Quarter in review

The first quarter of 2019 saw the JSE’s All Share Index (ALSI) record the best start to the year in 12 years, gaining 8.0% over the three months to end March, despite a diverse – even disparate – set of events impacting the market.

The upside

Underlying the market’s rebound were strong gains among rand hedge and South African precious metal stocks, including British American Tobacco’s 27.4% rally, and Naspers’ 15.2% gain.

Mining giants Implats and Amplats were also among the top performing stocks in the first quarter, returning 66.3% and 36.8% respectively, owing to an increase in the platinum group metals basket prices led by palladium (+9.8%) and platinum (+6.8%).

However, despite an overall positive result, the local equity market still underperformed global markets measured in hard currency terms, with global equity up 12.2% in USD. Emerging markets performances were mixed, with Egypt up 19.3%, and Brazil and Mexico delivering returns of 7.3% and 5.8% respectively for the quarter.

Graph 1
Source: Cannon Asset Managers, 2019

And aside from the JSE’s handful of large-cap multinationals and the resource sector, other equity sectors generally battled to record gains.

The downside

South African-focussed industrials remained under pressure, constrained by weak economic growth, a high unemployment rate and electricity supply disruptions, amongst other factors. The financial sector then adjusted to new tempered interest rate expectations, which is a key driver for bank profitability.

Weaknesses in the local equity market mirror weaknesses in the local economy. SA’s economy has become largely consumer driven over the course of the past decade, and unfortunately, with slow economic growth, tax hikes and household indebtedness thrown into the mix, the consumer segment has become strained.

The International Monetary Fund (IMF) recently lowered SA’s projected gross domestic product (GDP) growth rate from 1.4% to 1.2% for 2019, ranking the local economy among the slowest growers in the sub-Saharan region, which is expected to grow an average of 3.5% this year.

Given the anaemic local economic environment, strategic asset allocation and effective diversification remain key to protecting capital and generating returns.

In terms of asset allocation, we remain underweight bonds and continue to favour preference shares. Regarding preference shares, the risk-return dynamics are relatively more attractive, and the asset class has proven to be less sensitive to economic weakness and political uncertainties. In addition, preference shares continue to offer investors high yields and diversification benefits, which are invaluable in volatile times.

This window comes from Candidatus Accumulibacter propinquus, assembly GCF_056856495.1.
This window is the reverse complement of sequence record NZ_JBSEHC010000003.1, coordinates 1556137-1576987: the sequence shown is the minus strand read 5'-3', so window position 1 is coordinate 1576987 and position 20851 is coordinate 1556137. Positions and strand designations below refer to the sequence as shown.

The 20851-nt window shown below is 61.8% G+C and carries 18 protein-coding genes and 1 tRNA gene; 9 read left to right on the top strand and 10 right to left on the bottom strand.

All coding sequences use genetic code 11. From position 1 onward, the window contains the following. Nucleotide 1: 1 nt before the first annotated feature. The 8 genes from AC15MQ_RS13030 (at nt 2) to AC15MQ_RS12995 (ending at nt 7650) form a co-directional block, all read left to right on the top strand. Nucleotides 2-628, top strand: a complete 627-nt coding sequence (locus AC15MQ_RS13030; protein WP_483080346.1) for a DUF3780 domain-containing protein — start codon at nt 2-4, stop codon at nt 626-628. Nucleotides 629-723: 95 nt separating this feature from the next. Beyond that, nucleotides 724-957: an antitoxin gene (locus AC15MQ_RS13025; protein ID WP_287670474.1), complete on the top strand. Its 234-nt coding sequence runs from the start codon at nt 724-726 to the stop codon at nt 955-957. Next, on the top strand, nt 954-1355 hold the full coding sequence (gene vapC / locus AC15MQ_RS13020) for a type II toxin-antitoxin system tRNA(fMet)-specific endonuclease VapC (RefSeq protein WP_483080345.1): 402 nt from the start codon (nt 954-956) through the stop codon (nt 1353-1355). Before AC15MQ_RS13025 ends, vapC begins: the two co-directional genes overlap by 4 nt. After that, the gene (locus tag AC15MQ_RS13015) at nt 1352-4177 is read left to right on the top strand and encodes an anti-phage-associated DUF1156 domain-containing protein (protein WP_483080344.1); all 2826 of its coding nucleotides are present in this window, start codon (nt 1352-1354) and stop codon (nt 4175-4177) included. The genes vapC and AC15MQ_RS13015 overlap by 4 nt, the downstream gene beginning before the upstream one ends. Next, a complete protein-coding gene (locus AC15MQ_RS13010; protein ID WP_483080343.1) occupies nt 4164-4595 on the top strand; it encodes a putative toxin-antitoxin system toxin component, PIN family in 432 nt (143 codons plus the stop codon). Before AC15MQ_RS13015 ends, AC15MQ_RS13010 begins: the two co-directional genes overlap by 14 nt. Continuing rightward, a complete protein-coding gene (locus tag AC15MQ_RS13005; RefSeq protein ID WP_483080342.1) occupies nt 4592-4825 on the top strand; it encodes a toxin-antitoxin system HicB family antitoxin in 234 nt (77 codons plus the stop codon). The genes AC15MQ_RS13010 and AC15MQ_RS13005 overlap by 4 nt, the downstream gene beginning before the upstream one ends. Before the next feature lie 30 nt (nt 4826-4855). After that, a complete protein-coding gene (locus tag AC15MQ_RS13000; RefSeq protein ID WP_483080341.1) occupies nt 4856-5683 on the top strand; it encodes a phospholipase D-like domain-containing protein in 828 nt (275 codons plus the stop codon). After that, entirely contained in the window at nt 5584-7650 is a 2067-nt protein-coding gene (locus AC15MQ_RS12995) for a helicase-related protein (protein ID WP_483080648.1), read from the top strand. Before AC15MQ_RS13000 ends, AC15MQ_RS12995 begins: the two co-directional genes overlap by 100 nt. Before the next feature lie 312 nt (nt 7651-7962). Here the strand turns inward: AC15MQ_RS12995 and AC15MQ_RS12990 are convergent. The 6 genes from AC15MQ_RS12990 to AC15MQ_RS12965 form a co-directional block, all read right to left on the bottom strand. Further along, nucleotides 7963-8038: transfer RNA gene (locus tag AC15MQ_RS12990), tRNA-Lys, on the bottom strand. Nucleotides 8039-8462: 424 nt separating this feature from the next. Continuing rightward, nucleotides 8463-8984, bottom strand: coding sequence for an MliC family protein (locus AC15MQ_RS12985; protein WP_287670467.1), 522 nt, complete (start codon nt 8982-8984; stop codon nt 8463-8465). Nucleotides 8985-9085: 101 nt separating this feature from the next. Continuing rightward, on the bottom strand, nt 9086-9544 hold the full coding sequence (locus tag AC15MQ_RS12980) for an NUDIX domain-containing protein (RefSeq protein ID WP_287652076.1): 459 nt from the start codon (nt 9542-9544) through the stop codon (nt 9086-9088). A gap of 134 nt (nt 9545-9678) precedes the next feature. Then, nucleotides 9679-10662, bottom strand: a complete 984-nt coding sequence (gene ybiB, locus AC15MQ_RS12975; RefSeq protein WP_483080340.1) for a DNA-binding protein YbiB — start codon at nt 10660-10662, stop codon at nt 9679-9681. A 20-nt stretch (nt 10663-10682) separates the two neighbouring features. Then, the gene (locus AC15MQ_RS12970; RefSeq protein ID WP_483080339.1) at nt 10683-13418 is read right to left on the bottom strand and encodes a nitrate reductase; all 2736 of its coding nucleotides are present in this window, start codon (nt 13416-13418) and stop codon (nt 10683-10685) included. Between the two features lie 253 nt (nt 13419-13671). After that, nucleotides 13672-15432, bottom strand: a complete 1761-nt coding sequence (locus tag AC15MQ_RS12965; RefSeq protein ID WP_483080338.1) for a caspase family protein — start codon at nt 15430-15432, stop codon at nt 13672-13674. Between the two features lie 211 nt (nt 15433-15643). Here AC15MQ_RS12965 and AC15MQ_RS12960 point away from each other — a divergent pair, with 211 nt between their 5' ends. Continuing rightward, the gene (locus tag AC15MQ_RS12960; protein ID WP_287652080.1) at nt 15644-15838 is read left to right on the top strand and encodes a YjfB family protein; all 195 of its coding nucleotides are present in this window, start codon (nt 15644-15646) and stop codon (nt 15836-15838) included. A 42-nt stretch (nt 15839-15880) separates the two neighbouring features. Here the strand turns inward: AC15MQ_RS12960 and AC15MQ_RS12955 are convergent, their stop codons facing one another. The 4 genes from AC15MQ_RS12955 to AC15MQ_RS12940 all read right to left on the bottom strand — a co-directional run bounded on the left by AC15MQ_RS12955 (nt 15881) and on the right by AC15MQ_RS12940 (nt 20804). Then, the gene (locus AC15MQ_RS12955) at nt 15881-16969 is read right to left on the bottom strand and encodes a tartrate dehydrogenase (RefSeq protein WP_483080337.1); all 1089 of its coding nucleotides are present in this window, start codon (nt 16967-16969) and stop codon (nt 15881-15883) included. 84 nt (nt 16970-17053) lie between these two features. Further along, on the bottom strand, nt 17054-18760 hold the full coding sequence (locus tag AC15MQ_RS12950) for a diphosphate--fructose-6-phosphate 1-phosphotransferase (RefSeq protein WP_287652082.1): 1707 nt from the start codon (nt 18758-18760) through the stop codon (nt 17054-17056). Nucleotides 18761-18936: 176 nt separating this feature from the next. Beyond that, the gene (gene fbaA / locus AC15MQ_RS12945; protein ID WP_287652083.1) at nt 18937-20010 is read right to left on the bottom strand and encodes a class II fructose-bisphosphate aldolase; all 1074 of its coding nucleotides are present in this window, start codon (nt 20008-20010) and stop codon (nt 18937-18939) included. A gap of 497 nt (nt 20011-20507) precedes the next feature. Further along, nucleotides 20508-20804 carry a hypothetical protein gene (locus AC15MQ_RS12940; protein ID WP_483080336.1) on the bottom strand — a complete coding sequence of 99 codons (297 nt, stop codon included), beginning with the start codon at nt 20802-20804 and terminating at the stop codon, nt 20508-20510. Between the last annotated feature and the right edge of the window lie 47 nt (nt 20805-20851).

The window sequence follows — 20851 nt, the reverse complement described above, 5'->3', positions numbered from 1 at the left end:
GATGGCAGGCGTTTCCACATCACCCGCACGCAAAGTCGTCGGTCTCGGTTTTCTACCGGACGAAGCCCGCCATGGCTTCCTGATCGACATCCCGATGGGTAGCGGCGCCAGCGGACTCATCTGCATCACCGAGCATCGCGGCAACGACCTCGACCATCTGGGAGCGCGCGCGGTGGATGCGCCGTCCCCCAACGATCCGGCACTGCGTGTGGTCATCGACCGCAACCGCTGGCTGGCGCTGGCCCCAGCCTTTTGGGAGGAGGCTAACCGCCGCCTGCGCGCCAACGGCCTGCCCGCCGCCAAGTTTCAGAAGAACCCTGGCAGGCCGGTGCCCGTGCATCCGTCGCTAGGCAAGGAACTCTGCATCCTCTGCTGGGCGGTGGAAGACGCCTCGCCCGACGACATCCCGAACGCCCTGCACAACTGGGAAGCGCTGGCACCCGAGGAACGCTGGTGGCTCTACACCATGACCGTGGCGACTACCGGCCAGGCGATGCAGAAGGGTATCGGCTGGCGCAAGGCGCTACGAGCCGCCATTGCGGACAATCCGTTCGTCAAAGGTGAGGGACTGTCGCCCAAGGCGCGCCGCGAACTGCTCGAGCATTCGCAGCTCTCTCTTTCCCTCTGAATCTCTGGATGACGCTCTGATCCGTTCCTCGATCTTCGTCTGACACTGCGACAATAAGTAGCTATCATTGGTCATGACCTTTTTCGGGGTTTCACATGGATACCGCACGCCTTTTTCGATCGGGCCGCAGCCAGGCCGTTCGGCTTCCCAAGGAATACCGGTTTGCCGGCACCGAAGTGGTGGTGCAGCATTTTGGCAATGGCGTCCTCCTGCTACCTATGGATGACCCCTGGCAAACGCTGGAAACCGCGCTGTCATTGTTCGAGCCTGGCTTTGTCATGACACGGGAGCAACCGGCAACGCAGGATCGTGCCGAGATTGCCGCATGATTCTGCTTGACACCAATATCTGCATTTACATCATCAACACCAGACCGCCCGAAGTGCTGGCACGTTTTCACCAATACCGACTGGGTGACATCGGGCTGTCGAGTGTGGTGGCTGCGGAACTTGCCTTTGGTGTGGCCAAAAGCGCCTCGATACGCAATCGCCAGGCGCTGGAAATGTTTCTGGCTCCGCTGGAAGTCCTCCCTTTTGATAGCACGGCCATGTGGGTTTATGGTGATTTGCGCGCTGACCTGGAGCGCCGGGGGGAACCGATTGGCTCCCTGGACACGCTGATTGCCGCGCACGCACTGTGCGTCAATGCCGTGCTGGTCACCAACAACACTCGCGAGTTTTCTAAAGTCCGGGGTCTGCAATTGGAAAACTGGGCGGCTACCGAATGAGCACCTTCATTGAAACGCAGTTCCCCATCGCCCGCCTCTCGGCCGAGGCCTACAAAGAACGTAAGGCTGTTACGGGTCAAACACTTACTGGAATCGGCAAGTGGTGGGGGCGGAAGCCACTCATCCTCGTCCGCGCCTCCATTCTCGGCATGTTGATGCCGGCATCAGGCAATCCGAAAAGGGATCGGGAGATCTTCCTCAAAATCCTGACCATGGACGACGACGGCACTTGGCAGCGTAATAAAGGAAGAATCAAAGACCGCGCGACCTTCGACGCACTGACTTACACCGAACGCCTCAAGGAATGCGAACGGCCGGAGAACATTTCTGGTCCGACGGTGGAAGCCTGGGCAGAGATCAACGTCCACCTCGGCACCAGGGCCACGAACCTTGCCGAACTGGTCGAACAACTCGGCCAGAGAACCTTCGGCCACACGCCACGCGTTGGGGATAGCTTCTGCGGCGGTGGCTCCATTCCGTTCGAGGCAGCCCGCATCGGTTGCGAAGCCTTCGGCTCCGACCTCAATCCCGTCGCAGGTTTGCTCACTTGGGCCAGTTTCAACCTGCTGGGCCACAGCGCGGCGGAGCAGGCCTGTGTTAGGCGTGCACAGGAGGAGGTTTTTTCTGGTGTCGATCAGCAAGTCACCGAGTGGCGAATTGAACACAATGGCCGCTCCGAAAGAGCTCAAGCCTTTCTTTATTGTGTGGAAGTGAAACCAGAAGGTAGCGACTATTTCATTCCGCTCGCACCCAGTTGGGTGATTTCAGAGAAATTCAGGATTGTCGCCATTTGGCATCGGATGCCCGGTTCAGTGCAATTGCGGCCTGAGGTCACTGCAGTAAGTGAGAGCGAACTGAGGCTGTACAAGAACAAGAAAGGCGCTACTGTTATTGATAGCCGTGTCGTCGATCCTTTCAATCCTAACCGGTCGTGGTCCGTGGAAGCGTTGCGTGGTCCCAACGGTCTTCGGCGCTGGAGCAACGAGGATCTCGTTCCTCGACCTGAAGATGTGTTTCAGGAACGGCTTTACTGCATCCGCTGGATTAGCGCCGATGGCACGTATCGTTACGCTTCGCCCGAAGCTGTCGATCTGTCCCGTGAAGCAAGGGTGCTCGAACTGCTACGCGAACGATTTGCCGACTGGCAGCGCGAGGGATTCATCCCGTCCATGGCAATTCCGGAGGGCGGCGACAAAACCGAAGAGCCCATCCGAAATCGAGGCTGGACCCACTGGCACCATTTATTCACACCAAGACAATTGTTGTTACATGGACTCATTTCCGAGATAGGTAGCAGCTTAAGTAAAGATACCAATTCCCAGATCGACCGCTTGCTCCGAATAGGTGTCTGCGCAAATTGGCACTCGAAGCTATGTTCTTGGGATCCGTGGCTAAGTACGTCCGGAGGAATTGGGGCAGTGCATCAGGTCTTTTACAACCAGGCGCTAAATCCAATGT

Having been underweight property shares for several years due to high valuations, the 2018 sell-off has opened some potentially rewarding investment opportunities. The de-rating in the sector has resulted in relatively attractive yields and price-to-book valuations. However, while we have modestly increased our weighting, we remain cautious of the underlying risks in the sector and will continue to closely monitor each of these investments.

The opportunities

Within our equity allocation, we remain invested in good businesses at great prices. And we believe that notwithstanding the difficult local environment, there are a number of attractively valued businesses that offer good prospects:

Afrimat

Afrimat is a producer of aggregates, industrial minerals and commodities with branches located across South Africa. Lowering transportation costs for clients has resulted in a clear competitive advantage for the business, and the company recently released a trading update stating that the results for the 2018/19 financial year saw headline earnings per share grow between 20-30%, well-above that of its peers. Led by a strong management team and given SA’s road construction backlog, there is a strong investment case to be made.

Metair

Metair is a battery and vehicle component manufacturer with operations in various developing markets, including South Africa and Turkey, making the company an attractive rand hedge within an investment portfolio. The business is entering a new growth phase, slowly building up a track record in lithium-ion batteries to complement its lead acid business, resulting in handsome future growth prospects.

Stor-age

Stor-age is the largest self-storage brand in South Africa. It develops, acquires and manages high profile storage properties, with more than 30 600 tenants across its 73 properties. The local self-storage market is rapidly expanding, and is under-penetrated relative to developed economies, suggesting a good runway of growth opportunities. Storage delivers an attractive income stream with the potential for income and capital growth through increasing rentals and occupancy levels, expanding existing properties and acquiring additional self-storage properties.

Conclusion

Many companies with exposure to the local economy are attractively priced at present. However, the negative impact of policy uncertainty (ranging from mining and land to labour), electricity supply shortages, and other economic pressures will continue to limit growth.

Ultimately, the local equity market will only improve when the economy improves. After the elections, we can hopefully expect to see the necessary measures finally put in place to promote economic growth – although perhaps not as quickly or meaningfully as many would like.

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